U.S. President Barack Obama (top, R) speaks as (L-R, from bottom L) Japan's Prime Minister Yoshihiko Noda, European Commission President Jose Manuel Barroso, Italy's Prime Minister Mario Monti, Canada's Prime Minister Stephen Harper, French President Francois Hollande, Britain's Prime Minister David Cameron, Russia's Prime Minister Dmitri Medvedev as well as European Council President Herman Van Rompuy (L, Foreground) and Germany's Chancellor Angela Merkel (R, foreground) listen at the start of the first working session of the G8 Summit at Camp David, Maryland, May 19, 2012 (Courtesy Reuters/ Andrew Winning). U.S. President Barack Obama (top, R) speaks as (L-R, from bottom L) Japan's Prime Minister Yoshihiko Noda, European Commission President Jose Manuel Barroso, Italy's Prime Minister Mario Monti, Canada's Prime Minister Stephen Harper, French President Francois Hollande, Britain's Prime Minister David Cameron, Russia's Prime Minister Dmitri Medvedev as well as European Council President Herman Van Rompuy (L, Foreground) and Germany's Chancellor Angela Merkel (R, foreground) listen at the start of the first working session of the G8 Summit at Camp David, Maryland, May 19, 2012 (Courtesy Reuters/ Andrew Winning).

If there’s one lesson observers have drawn from the “greatest economic crisis since the Great Depression,” it’s that our outdated system of global economic governance failed to respond and needs a major overhaul. A closer look at the performance of international institutions since 2008, however, paints a rosier picture. Contrary to conventional wisdom, Tufts professor Dan Drezner argues in a provocative new CFR working paper that “the system worked.” Despite dire predictions, major economic powers cooperated within multilateral institutions, both old and new, to prevent a global financial collapse, forestall a descent into tit-for-tat protectionism, adopt new rules of financial regulation, and adjust the governance structures of global bodies to reflect power shifts. Read more »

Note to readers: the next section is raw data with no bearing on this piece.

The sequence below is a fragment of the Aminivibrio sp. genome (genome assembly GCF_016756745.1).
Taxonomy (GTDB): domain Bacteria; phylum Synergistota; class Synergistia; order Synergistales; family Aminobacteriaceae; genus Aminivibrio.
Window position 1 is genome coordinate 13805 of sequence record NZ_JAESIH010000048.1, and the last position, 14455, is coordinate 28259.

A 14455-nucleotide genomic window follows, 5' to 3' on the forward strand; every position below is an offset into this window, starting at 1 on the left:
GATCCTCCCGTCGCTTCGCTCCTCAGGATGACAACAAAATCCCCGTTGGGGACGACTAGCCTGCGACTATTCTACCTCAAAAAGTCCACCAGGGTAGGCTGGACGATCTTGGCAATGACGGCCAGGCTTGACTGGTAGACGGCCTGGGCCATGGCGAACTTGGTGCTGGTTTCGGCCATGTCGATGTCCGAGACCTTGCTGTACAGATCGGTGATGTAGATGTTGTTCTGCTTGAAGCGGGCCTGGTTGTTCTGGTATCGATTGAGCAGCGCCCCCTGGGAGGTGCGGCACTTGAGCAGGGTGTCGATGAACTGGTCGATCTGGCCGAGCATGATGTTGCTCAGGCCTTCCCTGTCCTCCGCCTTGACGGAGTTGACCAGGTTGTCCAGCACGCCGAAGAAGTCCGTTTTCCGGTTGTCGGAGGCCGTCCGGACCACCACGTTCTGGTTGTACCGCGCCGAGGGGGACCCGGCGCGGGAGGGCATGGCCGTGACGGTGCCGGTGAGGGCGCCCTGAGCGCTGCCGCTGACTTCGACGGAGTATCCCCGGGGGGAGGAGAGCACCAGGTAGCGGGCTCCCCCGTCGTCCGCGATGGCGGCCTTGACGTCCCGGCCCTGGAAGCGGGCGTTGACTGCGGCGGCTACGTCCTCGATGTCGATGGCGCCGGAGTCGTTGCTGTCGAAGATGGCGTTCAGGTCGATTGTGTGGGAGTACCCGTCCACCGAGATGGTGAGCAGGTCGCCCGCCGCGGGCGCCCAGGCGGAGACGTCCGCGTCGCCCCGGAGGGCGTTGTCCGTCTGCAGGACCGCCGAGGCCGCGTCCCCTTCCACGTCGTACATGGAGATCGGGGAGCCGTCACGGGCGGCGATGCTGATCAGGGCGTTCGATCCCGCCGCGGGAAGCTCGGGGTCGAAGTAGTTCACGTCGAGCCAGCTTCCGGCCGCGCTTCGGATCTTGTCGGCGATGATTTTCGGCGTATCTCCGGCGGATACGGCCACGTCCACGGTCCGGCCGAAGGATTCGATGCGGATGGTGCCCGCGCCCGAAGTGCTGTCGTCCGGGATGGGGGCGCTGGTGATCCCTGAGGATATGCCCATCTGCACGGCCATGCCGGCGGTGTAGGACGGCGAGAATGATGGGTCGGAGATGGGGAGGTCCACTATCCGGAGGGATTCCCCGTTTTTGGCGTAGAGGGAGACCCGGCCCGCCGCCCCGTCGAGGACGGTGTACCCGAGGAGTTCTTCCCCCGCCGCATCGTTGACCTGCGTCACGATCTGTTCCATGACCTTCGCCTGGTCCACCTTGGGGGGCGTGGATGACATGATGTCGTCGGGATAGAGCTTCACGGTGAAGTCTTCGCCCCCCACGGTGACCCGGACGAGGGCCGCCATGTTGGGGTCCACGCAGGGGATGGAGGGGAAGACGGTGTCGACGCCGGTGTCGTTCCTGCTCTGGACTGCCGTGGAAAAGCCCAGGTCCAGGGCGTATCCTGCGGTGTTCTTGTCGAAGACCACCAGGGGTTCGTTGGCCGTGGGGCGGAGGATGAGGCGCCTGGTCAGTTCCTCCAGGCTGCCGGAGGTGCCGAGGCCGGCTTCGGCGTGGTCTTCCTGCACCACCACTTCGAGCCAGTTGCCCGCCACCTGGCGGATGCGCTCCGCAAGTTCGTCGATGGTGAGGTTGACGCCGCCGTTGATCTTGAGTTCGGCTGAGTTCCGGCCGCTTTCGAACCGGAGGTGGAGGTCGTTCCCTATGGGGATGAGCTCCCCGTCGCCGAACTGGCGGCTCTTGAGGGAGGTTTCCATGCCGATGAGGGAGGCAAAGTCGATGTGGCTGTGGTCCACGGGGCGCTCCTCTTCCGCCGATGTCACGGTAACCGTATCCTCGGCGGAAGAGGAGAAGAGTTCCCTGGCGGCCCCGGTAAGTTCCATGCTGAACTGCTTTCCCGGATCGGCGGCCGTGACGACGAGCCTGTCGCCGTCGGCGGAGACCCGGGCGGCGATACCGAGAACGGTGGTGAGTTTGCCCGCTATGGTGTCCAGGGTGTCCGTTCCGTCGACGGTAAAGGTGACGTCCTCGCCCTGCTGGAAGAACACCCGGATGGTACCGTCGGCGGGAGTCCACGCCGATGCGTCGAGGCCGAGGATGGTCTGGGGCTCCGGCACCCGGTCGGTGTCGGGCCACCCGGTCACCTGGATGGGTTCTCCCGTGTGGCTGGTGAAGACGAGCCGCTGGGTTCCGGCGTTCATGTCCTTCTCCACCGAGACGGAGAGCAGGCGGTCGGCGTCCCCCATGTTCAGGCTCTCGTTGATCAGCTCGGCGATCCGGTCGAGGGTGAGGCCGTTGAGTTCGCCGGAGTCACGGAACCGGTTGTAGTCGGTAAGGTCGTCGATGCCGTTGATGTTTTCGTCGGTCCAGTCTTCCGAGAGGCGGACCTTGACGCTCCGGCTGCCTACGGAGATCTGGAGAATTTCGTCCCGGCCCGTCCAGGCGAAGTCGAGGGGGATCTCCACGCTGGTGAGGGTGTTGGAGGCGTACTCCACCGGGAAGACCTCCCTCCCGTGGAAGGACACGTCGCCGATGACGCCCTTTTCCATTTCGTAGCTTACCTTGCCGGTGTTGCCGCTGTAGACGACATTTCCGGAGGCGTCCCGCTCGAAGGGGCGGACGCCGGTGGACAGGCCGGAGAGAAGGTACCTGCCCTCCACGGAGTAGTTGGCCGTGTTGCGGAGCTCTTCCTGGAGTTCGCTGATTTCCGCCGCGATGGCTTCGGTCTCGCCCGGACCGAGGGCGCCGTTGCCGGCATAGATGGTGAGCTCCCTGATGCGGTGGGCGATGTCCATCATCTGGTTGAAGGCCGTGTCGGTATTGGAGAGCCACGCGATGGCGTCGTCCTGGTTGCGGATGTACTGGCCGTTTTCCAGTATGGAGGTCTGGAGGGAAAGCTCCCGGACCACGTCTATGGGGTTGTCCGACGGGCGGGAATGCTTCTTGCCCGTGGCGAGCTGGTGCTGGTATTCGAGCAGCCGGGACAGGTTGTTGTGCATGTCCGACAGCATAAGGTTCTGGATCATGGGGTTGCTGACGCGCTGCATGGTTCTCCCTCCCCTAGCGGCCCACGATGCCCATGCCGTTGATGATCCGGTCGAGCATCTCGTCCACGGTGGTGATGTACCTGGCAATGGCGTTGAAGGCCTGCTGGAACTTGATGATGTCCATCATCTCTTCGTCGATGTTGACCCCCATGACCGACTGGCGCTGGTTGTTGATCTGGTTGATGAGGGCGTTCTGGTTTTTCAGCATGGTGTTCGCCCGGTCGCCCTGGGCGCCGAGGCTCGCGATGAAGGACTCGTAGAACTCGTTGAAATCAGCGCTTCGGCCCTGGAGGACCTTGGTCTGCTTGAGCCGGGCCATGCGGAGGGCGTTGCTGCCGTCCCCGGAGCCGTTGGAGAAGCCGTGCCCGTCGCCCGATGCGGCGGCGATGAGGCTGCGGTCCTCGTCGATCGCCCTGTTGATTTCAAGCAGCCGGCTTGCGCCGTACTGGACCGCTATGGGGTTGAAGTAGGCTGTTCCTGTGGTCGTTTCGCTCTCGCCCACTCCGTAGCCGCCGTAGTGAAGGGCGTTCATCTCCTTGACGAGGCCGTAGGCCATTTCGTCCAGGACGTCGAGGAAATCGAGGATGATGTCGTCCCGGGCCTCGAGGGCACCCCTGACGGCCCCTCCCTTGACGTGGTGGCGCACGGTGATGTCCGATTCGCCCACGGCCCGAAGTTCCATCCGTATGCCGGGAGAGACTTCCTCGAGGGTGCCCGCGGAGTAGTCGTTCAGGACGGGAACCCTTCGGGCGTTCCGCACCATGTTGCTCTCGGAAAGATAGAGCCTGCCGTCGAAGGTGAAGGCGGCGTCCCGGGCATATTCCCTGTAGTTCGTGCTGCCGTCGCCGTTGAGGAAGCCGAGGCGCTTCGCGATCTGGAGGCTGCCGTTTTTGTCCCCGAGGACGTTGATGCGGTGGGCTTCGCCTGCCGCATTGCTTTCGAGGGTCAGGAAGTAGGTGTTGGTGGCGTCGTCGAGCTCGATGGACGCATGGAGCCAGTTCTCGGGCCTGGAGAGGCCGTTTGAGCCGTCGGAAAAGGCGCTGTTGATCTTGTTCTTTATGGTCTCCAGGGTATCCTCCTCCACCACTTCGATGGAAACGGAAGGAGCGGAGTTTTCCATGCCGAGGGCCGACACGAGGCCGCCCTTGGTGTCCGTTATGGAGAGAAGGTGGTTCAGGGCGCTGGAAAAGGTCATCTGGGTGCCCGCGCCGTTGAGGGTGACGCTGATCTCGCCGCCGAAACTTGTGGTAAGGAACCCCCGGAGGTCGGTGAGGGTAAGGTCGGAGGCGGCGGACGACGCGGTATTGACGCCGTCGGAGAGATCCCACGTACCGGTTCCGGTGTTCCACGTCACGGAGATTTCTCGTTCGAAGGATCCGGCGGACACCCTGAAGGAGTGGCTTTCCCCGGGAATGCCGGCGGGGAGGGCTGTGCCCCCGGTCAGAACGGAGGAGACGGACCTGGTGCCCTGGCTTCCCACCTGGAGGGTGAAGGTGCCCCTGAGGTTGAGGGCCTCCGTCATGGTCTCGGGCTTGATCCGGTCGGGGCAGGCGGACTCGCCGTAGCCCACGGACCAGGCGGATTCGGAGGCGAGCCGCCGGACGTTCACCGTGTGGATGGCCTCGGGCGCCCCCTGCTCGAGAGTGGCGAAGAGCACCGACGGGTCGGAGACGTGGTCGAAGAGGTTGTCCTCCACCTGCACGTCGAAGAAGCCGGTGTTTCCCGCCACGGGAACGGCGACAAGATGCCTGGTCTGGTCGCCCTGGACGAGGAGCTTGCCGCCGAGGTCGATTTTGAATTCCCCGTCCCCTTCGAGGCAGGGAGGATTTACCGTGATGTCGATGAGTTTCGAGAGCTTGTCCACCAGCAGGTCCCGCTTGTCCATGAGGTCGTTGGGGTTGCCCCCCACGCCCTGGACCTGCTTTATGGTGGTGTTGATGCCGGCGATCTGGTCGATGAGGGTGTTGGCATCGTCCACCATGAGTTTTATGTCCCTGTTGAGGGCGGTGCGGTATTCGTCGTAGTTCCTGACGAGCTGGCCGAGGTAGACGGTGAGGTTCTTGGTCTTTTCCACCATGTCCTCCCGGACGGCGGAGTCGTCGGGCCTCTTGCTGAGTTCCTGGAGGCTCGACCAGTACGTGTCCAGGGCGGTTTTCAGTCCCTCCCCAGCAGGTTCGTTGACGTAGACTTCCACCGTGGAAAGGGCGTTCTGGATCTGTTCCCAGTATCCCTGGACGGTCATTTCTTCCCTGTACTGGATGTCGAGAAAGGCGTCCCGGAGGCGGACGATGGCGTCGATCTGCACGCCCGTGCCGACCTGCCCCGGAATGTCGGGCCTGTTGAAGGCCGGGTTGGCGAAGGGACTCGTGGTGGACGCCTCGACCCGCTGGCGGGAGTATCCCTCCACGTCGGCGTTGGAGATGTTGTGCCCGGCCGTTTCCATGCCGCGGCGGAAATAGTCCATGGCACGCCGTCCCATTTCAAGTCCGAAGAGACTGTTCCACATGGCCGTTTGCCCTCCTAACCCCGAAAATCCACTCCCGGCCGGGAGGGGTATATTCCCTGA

Obama, Putin, and Syria: The Makings of a Deal?

by Stewart M. Patrick
U.S. President Barack Obama meets with Russia's President Vladimir Putin in Los Cabos, Mexico, June 18, 2012 (Jason Reed/Courtesy Reuters). U.S. President Barack Obama meets with Russia's President Vladimir Putin in Los Cabos, Mexico, June 18, 2012 (Jason Reed/Courtesy Reuters).

As often happens at G20 summits, the major diplomatic action in Los Cabos is taking place not in plenary sessions devoted to the world economy, but in discreet conversations between world leaders. Witness the bilateral meeting yesterday between presidents Obama and Putin over the deteriorating situation in Syria. That conversation suggested the outlines of a potential breakthrough, as both sides stare into the abyss of an all-out Syrian civil war. In their closing statement, Obama and Putin committed to the common goal of a “political transition to a democratic, pluralistic political system that would be implemented by the Syrians themselves.” Making tangible progress toward this objective will require restraint on the part of the Obama administration, and the stomach to grant Putin the outsized diplomatic role he craves as mediator. Read more »

The G20 and the Eurozone Crisis

by Stewart M. Patrick
Germany's Chancellor Merkel and U.S. President Obama discuss before a meeting on the second day of the G20 Summit in Cannes (Kevin Lamarque/Courtesy Reuters) Germany's Chancellor Merkel and U.S. President Obama discuss before a meeting on the second day of the G20 Summit in Cannes (Kevin Lamarque/Courtesy Reuters)